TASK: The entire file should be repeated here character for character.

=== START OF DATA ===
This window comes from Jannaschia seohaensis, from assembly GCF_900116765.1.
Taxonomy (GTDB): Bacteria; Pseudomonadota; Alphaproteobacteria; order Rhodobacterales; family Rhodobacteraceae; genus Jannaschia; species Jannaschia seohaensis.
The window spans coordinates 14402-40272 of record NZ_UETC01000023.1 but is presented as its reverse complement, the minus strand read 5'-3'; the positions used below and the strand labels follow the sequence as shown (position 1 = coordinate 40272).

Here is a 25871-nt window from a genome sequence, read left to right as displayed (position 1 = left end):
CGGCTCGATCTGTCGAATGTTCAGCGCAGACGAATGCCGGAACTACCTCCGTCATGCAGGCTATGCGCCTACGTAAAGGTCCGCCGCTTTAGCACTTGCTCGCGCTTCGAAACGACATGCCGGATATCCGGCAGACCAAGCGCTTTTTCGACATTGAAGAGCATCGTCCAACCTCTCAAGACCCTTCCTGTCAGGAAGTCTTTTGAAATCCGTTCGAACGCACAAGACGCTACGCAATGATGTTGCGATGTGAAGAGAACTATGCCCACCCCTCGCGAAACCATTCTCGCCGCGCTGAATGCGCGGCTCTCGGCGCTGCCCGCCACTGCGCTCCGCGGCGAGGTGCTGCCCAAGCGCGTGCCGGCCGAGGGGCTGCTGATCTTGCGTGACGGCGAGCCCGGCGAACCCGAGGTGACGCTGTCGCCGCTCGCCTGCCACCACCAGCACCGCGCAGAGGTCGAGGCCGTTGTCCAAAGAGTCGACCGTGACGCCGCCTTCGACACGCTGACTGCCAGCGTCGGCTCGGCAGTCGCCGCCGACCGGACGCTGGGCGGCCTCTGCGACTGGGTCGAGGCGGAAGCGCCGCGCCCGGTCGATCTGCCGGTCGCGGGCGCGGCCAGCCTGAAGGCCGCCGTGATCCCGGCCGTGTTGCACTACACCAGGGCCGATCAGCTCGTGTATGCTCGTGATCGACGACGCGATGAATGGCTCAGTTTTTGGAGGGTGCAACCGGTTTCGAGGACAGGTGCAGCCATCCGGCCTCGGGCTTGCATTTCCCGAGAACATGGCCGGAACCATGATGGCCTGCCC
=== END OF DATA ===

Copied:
This window comes from Jannaschia seohaensis, from assembly GCF_900116765.1.
Taxonomy (GTDB): Bacteria; Pseudomonadota; Alphaproteobacteria; order Rhodobacterales; family Rhodobacteraceae; genus Jannaschia; species Jannaschia seohaensis.
The window spans coordinates 14402-40272 of record NZ_UETC01000023.1 but is presented as its reverse complement, the minus strand read 5'-3'; the positions used below and the strand labels follow the sequence as shown (position 1 = coordinate 40272).

Here is a 25871-nt window from a genome sequence, read left to right as displayed (position 1 = left end):
CGGCTCGATCTGTCGAATGTTCAGCGCAGACGAATGCCGGAACTACCTCCGTCATGCAGGCTATGCGCCTACGTAAAGGTCCGCCGCTTTAGCACTTGCTCGCGCTTCGAAACGACATGCCGGATATCCGGCAGACCAAGCGCTTTTTCGACATTGAAGAGCATCGTCCAACCTCTCAAGACCCTTCCTGTCAGGAAGTCTTTTGAAATCCGTTCGAACGCACAAGACGCTACGCAATGATGTTGCGATGTGAAGAGAACTATGCCCACCCCTCGCGAAACCATTCTCGCCGCGCTGAATGCGCGGCTCTCGGCGCTGCCCGCCACTGCGCTCCGCGGCGAGGTGCTGCCCAAGCGCGTGCCGGCCGAGGGGCTGCTGATCTTGCGTGACGGCGAGCCCGGCGAACCCGAGGTGACGCTGTCGCCGCTCGCCTGCCACCACCAGCACCGCGCAGAGGTCGAGGCCGTTGTCCAAAGAGTCGACCGTGACGCCGCCTTCGACACGCTGACTGCCAGCGTCGGCTCGGCAGTCGCCGCCGACCGGACGCTGGGCGGCCTCTGCGACTGGGTCGAGGCGGAAGCGCCGCGCCCGGTCGATCTGCCGGTCGCGGGCGCGGCCAGCCTGAAGGCCGCCGTGATCCCGGCCGTGTTGCACTACACCAGGGCCGATCAGCTCGTGTATGCTCGTGATCGACGACGCGATGAATGGCTCAGTTTTTGGAGGGTGCAACCGGTTTCGAGGACAGGTGCAGCCATCCGGCCTCGGGCTTGCATTTCCCGAGAACATGGCCGGAACCATGATGGCCTGCCC